Petrochemical prices are set to decline within a range of 15-20 percent in 2020 and no material recovery is seen until 2022, said Al Rajhi Capital in a note on the sector.
“While supply side pressures had been leading the decline in petchem prices in the past many quarters, now demand pressures due to the current pandemic have even more widened the gap,” said Pritish Devassy, head of equity research, at the investment bank said.
On the positive side, given their low-cost structures, Saudi petchems would be best positioned in the case of a recovery because of operating leverage relative to global chemical firms as well as other local sectors.
“Initially, exposure to China/ Asia Pacific was considered as key negative for petchems but given current state we expect China could lead the recovery and subsequently exposure to these nations could lead the early stages of growth in the recovery.”
The investment bank has cut target prices of all the petrochemical companies under its coverage.
Rating is maintained on the petrochemical giant at neutral with target price cut to 73 Saudi riyals from 95 riyals earlier.
Key themes: SABIC’s earnings in 2020 is set to be dented on 15-20 percent lower petchem prices and relatively higher feedstock prices (propane and butane) in Q1 2020.
The investment bank expects SABIC to lower dividend per share (DPS) at 4 riyal per, implying a dividend yield of 5.8 percent for 2020.
Upside triggers: Higher-than-expected spreads, faster than expected successful commercial launch of its future expansion projects and recovery in global demand.
Downside risks: Supply of new capacity, unexpected fall in oil price and petchem product prices, and unplanned plant shutdowns.
This SABIC affiliate’s rating is revised to neutral from overweight with target price cut to 44 riyals from 55 riyals.
Key themes: The near-term performance is likely to remain weak, due to higher propane price coupled with weak prices of its key products.
SABIC cut its monoethylene glycol (MEG) prices by approximately 15 percent for February-March 2020 due to slowdown in Chinese economy amid coronavirus and lower demand. Accordingly, Al Rajhi has cut its MEG price forecast to $623 per tonne for 2020.
Upside triggers: Higher than expected rise in MEG prices and better-than-expected dividends from the estimated 2.50 riyals per share for 2020.
Downside risks: Further fall in product prices. Any unplanned plant shutdowns will also weigh.
Al Rajhi Capital revises its rating on APCC to neutral from overweight with target price cut to 44 riyals from 55 riyals.
Key themes: Lower product spreads amid weak polypropylene prices (6 percent quarter on quarter decline on an average in Q1 2020 so far) and higher average propane price (16 percent q-o-q increase so far in Q1 2020).
Further, SK Advanced plant closure is likely to result in lower equity income but APCC’s ability to “control its costs will help it to partially offset this impact.”
Upside triggers: Increase in dividend per share to 2.40 riyals per share with a dividend yield of 5.6 percent for 2020E.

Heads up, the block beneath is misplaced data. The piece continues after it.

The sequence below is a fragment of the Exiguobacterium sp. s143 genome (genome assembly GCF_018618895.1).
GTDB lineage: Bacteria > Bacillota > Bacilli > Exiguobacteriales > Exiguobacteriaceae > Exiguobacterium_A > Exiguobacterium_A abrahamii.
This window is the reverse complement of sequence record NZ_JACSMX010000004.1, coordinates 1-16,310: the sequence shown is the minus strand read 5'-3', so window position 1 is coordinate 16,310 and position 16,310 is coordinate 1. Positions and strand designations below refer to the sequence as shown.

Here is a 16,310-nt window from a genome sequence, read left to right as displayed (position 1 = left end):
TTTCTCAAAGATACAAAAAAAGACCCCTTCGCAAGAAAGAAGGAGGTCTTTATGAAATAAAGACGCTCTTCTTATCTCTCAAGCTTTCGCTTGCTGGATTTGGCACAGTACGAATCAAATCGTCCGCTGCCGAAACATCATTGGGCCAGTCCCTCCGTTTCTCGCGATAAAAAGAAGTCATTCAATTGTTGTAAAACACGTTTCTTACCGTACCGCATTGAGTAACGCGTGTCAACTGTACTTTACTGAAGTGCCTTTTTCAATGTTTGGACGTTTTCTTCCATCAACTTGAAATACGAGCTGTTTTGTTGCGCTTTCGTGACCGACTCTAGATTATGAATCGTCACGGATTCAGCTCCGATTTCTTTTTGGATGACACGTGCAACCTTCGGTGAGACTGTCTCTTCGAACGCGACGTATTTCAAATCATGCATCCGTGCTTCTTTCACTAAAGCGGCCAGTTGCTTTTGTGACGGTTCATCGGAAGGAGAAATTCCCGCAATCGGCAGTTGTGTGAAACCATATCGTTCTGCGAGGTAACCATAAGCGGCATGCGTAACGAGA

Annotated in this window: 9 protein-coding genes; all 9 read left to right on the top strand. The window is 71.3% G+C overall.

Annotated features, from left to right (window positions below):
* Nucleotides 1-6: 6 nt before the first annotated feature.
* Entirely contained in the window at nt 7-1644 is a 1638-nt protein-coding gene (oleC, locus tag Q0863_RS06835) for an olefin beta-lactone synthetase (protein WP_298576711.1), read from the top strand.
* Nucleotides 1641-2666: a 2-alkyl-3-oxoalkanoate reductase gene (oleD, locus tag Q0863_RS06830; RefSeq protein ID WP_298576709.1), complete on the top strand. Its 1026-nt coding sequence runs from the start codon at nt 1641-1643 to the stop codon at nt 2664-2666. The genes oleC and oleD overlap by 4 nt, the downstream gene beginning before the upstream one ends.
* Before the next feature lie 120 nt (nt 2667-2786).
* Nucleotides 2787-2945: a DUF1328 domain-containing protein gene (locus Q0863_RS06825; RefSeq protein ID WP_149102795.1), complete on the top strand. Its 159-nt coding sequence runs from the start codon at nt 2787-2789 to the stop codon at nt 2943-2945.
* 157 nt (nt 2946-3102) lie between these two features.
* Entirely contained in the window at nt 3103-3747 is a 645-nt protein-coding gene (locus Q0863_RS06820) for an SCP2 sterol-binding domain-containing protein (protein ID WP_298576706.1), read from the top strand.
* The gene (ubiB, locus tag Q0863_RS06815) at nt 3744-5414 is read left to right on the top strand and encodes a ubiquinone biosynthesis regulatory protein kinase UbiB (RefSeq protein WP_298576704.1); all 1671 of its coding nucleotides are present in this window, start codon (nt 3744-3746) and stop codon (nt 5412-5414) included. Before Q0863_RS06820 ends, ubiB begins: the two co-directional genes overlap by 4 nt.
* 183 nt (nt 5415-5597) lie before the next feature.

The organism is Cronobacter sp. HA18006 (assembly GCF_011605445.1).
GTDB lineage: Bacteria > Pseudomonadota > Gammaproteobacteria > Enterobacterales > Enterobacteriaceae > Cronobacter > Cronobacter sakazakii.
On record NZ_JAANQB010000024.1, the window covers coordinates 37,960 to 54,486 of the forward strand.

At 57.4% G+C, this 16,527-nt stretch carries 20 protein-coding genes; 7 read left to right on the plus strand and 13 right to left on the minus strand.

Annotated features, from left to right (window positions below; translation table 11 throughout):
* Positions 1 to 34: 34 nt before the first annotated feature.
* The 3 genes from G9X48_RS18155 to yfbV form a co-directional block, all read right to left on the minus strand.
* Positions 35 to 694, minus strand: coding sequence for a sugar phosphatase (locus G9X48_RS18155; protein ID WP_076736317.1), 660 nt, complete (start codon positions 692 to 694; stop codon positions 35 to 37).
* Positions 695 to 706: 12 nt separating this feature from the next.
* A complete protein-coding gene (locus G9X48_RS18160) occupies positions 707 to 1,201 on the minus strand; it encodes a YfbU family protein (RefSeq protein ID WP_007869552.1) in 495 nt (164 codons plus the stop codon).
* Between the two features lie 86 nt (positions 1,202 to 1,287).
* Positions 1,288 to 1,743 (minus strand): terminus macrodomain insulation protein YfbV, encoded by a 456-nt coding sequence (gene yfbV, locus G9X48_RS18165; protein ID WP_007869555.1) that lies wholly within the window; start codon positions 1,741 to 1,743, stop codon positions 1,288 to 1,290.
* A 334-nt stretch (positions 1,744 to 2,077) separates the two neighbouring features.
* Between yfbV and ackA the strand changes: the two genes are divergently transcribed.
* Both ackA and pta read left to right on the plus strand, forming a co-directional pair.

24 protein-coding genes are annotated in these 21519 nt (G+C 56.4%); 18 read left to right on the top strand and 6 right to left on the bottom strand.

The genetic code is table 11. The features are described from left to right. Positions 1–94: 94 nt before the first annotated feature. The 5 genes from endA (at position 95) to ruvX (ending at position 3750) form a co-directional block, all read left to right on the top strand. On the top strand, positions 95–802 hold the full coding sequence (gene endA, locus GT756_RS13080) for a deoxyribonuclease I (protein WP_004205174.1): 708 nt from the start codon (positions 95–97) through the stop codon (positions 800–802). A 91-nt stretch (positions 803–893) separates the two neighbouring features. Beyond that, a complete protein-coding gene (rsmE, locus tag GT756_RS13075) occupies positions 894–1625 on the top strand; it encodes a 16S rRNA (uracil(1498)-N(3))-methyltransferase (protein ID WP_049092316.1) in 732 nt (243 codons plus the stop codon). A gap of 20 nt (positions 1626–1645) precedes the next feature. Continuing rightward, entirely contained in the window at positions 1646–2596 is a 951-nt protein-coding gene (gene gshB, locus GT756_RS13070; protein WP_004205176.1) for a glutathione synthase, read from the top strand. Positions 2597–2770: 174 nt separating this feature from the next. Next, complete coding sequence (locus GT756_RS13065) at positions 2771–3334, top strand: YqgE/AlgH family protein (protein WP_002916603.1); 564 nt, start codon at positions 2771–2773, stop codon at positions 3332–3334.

Downside risks: Further weakness in product prices and any unplanned plant shutdowns.
SAFCO’s rating is maintained at neutral with target price cut from to 65 riyals from 75 riyals per share.
Key themes: Average urea prices continue to remain under pressure. Al Rajhi Capital expects price to be approximately 5 percent lower at $246 per tonne in 2020.
SAFCO III and V plants to be closed for maintenance in H2 2020 and Ibn AlBaytar will close plants for maintenance in H2 2020, implying lower net income in 2020
Upside triggers: Major shutdowns of urea plants globally, higher than-expected rise in urea demand/and prices and better-than-expected DPS at 3 riyals.
Downside risks: Steep decline in urea price and acquisition of associates/subsidiaries at expensive valuations. Surplus natural gas may also lead to structurally lower prices for urea
SIPCHEM has its target price cut from to 13 riyals from 20 riyals per share with rating revised to neutral from overweight.
Key themes: SIPCHEM’s near-term performance is likely to remain under pressure, due to weak product prices on lower product demand.
Further, early March 2020, the company announced an unplanned shutdown at Al Waha’s PDH plant for about two weeks. It then decided to carry out its planned maintenance shutdown at Al Waha’s PDH plant in March rather than on April 1, as scheduled earlier.
Key upside triggers: Better-than-expected product prices, faster-than-expected ramping up of production and higher dividends in 2020.
Downside risks: Unexpected disruption at the company’s upstream operations, which can further impact its downstream plants as well and persistent weakness in product prices, particularly methanol.
Tasnee’s ratings are revised from underweight to neutral and with target price cut to 8.50 riyals from 10.40 riyals per share.
Key themes: Tasnee will continue to depend on associates’ performance, mainly SEPC and SPC, which may remain weak amid the slowdown in the global economy. Nonetheless, TiO2 prices have remained stable over the past few months, which may lead to a better contribution from Tronox.
Upside triggers: Sustained rally in petchem prices, better operating performance of associates and lower minority income.
Downside risks: Decline in petchem prices, write off of any assets, further impairment in associates and shutdowns at petrochemical plants.
Kayan is unlikely to report a profit in 2020 after a string of losses in in four of last five quarters, weighed down by continuous weakness in key product prices, particularly MEG and polycarbonates. In addition, the company’s MEG plant was shut for 21 days in February.
(Reporting by Brinda Darasha, editing by Seban Scaria)
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